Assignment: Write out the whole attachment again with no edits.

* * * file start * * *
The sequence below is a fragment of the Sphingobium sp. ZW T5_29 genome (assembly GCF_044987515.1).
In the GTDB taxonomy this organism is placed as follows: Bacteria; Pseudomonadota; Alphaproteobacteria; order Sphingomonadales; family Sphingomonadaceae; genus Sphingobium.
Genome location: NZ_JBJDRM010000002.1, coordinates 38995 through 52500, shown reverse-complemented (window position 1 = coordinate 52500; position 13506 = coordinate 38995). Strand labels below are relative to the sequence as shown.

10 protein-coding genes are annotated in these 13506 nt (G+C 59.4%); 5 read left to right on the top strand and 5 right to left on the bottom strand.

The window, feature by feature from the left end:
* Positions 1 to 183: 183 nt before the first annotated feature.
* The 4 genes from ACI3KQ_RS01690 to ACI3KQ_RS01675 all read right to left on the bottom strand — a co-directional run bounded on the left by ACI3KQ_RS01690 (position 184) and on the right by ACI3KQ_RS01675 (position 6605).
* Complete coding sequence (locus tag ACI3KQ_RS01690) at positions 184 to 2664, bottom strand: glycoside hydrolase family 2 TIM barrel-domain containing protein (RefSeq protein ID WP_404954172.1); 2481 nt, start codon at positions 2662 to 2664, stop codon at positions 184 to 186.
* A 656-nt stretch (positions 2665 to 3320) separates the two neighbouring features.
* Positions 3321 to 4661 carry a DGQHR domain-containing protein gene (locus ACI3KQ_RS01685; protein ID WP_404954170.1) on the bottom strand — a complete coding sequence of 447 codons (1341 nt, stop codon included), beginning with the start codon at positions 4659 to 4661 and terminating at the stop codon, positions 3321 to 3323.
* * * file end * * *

The sequence below is a fragment of the Sphingobium sp. ZW T5_29 genome (assembly GCF_044987515.1).
In the GTDB taxonomy this organism is placed as follows: Bacteria; Pseudomonadota; Alphaproteobacteria; order Sphingomonadales; family Sphingomonadaceae; genus Sphingobium.
Genome location: NZ_JBJDRM010000002.1, coordinates 38995 through 52500, shown reverse-complemented (window position 1 = coordinate 52500; position 13506 = coordinate 38995). Strand labels below are relative to the sequence as shown.

10 protein-coding genes are annotated in these 13506 nt (G+C 59.4%); 5 read left to right on the top strand and 5 right to left on the bottom strand.

The window, feature by feature from the left end:
* Positions 1 to 183: 183 nt before the first annotated feature.
* The 4 genes from ACI3KQ_RS01690 to ACI3KQ_RS01675 all read right to left on the bottom strand — a co-directional run bounded on the left by ACI3KQ_RS01690 (position 184) and on the right by ACI3KQ_RS01675 (position 6605).
* Complete coding sequence (locus tag ACI3KQ_RS01690) at positions 184 to 2664, bottom strand: glycoside hydrolase family 2 TIM barrel-domain containing protein (RefSeq protein ID WP_404954172.1); 2481 nt, start codon at positions 2662 to 2664, stop codon at positions 184 to 186.
* A 656-nt stretch (positions 2665 to 3320) separates the two neighbouring features.
* Positions 3321 to 4661 carry a DGQHR domain-containing protein gene (locus ACI3KQ_RS01685; protein ID WP_404954170.1) on the bottom strand — a complete coding sequence of 447 codons (1341 nt, stop codon included), beginning with the start codon at positions 4659 to 4661 and terminating at the stop codon, positions 3321 to 3323.